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Hi all,

I have a 2014 Explorer XLT, with the 3.5 engine. Recently, it started having an issue that I interpreted as a 'miss'. Particularly when I first start accelerating (and worse when going uphill), the vehicle seems to miss and jerk, enough to be a bit alarming, almost reminiscent of a fuel issue or a spark plug issue.

I took it to a mechanic that I trust, that has been doing great work for us for years. He initially thought perhaps it would be an ignition coil, but his testing did not show any such issue. It was his opinion at that point that the problem was in the torque converter, and he recommended that I take the vehicle to a transmission shop.

I spoke to the shop he recommended, and they're backed up a bit so it will be a couple weeks before they can actually take a look. But I did speak to the head mechanic and owner on the phone at length. I described the issue to him, as well as the other mechanic's diagnosis.

The transmission mechanic's opinion is that the torque converter will need to be replaced. He also mentioned some sort of computerized component that is likely damaged that will also probably need to be replaced. The ballpark numbers he threw out there were insane, at least in my opinion. I'm obviously going to get a second opinion (and get the vehicle in to someone who actually has time to look at it), but I wanted to run this by the folks here that know a little bit about what they're talking about.

His ballpark estimate for replacing the torque converter only was around $2500. He recommended replacing the full assembly including whatever computerized parts are involved... Sorry I'm probably butchering that description, but I'm far from a mechanic. But anyway, for the entire deal he thought it would be roughly double that amount, around $5k. That seems absolutely bonkers to me, I would imagine I could get the entire transmission replaced for less, right? Am I being unreasonable?

Anyway, I am most definitely going to get another professional opinion locally, I just wanted to put some feelers out here to see what you all think. Also, if anyone has navigated a similar situation with this vehicle, I'd love to hear how it turned out and what your issue ended up being. Thanks for taking time to read.
 

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What did the first mechanic test or check for? Normally first thing would be a test drive then hook up a code scanner, look for OBD2 codes, Ford specific codes, and if nothing, look at real-time sensor data for anything out of expected range, like long term fuel trims, fuel pressure, but really anything.

Does the vehicle have trouble ramping RPM when in park? Granted it may have a rev limiter in park, don't know about neutral. It would be crucial to know if it has any misfires.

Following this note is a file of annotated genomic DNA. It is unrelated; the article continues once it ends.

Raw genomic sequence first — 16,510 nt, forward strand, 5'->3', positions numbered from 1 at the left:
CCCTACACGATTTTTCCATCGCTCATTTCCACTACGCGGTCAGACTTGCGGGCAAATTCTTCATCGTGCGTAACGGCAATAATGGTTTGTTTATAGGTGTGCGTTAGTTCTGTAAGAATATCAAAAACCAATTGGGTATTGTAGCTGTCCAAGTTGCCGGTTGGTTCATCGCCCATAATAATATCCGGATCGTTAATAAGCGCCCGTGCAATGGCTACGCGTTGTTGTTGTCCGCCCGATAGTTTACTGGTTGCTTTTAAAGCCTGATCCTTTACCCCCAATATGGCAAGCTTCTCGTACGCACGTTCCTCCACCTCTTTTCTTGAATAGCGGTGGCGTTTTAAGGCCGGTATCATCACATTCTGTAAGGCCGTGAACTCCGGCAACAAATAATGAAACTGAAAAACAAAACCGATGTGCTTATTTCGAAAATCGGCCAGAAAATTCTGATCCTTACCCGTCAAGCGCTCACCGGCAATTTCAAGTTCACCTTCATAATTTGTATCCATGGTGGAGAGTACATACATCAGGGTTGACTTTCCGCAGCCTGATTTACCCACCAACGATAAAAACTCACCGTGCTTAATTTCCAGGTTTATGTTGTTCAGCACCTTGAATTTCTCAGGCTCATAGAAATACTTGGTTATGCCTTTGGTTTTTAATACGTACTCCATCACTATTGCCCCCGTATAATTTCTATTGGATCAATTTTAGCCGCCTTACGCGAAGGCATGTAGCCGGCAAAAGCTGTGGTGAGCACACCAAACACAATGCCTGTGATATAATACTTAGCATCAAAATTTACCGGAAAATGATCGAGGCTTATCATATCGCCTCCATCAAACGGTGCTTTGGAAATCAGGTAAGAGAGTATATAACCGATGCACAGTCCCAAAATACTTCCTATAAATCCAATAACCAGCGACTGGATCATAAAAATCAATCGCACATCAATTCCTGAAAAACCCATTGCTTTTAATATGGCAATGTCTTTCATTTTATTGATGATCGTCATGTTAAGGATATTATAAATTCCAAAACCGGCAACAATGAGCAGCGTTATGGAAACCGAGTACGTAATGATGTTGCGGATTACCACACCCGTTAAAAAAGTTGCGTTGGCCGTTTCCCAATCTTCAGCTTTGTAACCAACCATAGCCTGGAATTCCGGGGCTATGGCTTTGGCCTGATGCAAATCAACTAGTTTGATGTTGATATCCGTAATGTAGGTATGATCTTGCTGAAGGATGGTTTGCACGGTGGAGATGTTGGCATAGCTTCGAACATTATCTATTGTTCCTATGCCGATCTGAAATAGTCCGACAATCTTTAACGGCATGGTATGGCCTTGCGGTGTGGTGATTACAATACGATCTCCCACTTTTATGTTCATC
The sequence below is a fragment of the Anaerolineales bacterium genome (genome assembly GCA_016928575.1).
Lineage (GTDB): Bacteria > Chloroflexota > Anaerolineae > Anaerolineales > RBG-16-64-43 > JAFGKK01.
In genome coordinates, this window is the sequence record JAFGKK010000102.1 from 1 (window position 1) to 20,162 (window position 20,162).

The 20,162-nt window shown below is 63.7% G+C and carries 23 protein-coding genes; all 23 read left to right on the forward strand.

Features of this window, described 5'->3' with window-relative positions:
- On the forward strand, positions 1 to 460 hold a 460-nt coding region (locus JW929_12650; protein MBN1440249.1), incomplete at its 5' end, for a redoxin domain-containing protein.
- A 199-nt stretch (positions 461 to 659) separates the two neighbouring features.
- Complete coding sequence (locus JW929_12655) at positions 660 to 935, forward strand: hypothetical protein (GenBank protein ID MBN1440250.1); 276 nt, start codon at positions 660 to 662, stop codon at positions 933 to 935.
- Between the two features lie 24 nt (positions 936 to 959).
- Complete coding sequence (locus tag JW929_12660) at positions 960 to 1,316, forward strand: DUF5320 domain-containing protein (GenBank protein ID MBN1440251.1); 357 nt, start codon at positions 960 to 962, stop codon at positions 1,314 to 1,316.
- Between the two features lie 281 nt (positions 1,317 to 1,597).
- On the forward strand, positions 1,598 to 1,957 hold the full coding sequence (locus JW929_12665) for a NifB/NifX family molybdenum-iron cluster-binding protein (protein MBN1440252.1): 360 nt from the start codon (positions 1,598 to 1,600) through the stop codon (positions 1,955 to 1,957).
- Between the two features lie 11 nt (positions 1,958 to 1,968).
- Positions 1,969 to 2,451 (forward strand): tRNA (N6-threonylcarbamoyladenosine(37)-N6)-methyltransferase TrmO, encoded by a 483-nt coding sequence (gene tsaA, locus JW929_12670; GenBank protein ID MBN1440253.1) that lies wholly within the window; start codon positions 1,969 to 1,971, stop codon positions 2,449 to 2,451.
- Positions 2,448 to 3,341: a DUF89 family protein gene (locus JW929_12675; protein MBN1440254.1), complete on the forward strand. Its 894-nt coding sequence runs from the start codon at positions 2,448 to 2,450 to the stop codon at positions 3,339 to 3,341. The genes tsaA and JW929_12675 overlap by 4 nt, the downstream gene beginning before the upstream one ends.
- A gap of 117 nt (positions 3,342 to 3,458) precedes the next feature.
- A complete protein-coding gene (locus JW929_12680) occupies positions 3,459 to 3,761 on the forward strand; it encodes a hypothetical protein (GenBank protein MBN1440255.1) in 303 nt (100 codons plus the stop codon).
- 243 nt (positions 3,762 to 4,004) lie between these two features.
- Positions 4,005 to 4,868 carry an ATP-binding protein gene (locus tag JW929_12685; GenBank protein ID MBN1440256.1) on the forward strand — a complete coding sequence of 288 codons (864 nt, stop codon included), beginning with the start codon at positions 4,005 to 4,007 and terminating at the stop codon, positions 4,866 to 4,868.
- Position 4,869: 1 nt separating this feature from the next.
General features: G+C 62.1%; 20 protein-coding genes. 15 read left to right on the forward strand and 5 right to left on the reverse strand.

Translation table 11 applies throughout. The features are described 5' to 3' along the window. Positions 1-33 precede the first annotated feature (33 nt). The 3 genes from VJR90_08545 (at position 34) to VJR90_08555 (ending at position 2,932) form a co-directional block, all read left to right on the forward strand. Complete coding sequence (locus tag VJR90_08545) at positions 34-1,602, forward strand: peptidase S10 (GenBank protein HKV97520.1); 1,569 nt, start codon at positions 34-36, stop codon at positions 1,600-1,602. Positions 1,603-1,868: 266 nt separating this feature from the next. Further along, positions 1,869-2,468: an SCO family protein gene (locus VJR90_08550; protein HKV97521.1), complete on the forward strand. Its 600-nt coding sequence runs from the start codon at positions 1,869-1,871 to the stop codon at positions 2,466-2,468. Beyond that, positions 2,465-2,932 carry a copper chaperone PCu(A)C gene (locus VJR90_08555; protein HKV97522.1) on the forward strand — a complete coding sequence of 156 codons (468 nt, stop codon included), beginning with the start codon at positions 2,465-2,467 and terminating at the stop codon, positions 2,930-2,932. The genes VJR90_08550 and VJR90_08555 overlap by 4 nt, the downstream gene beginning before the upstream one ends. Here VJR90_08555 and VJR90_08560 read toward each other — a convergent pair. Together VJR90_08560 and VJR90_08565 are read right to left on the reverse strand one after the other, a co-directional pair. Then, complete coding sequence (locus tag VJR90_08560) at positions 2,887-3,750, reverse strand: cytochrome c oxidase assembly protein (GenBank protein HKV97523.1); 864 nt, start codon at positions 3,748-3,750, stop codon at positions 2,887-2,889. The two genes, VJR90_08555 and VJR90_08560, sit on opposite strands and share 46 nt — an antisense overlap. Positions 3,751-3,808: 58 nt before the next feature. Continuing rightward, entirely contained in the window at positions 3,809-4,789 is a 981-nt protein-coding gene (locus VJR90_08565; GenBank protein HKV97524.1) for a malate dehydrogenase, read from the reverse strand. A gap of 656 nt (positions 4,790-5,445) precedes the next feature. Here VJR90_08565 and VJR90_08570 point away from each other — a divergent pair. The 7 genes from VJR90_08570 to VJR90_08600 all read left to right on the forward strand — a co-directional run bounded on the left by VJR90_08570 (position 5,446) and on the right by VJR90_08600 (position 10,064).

I'd also check to see if there are any TSB's on your VIN, certain revisions of transmission may have newer PCM firmware issued to resolve problems. I know a year or two later they had a program for torque converter issues but don't recall which engines it applied to.

How many miles on it? At average vehicle yearly driven miles, or say close to 100K mi it might be due for new spark plugs.

If it is AWD, and you've never changed the PTU fluid, it is long overdue for that, some suggest that should happen every 30K mi so do that ASAP if applicable. Maybe it's not related, but a PTU operating with fluid cooked till it's like mud, can be an unexpected strain on the transmission. If the PTU fluid is really bad, empty it, refill, drive a few dozen miles, empty and refill with clean fluid again.

Basically I'm mentioning things that, if not done already, need doing anyway so can't hurt to get that out of the way and see if it makes a difference.

An aftermarket reman. torque converter is around $200, or Motorcraft new, a little over $300. Of course a shop would markup that, and a few hours labor, but $2500 seems significantly high. Maybe they have so much business that they are comfortable quoting everyone a premium, but then they don't really know till they look at it. Not sure why or how they can diagnose that any electronics need replaced over the phone.

Definitely get a second opinion, and do not tell the 2nd shop, what the first diagnosed or they may just want to do the same job for slightly lower price even if not all (if any) of that is needed.

Lastly, I don't know what I'm talking about, know less about these transmissions than any other subsystem, though I did look up the cost of the torque converter and know it shouldn't take an addt'l $2200 labor to put one in, let alone another $2500 for incidental parts needed along the way.

Entire transmission replaced, hard to guess but if new, maybe. If a pull from a junkyard, absolutely not near $5K. You can get those used for under $1K, and not multiple-thousand dollars labor. On the other hand, it might be half worn out, and if your torque converter pushed debris through the tranny pump, there could be more that needs done (they can inspect and decide during the replacement process).

For the amount of money you're talking about, I might even get a 3rd estimate, and ask if they'll waive a diagnostic fee if you have them do the work. I'd look for a mom 'n pop shop, rather than a chain or dealership for the 3rd estimate. They tend to be more likely to have old timers who would replace what's wrong instead of entire assemblies.

Is it a 3.5L naturally aspirated or ecoboost? If the EB, could be you aren't getting boost. That's about all I have at the moment and half of the above is probably leading you on a wild goose chase. ;)
 
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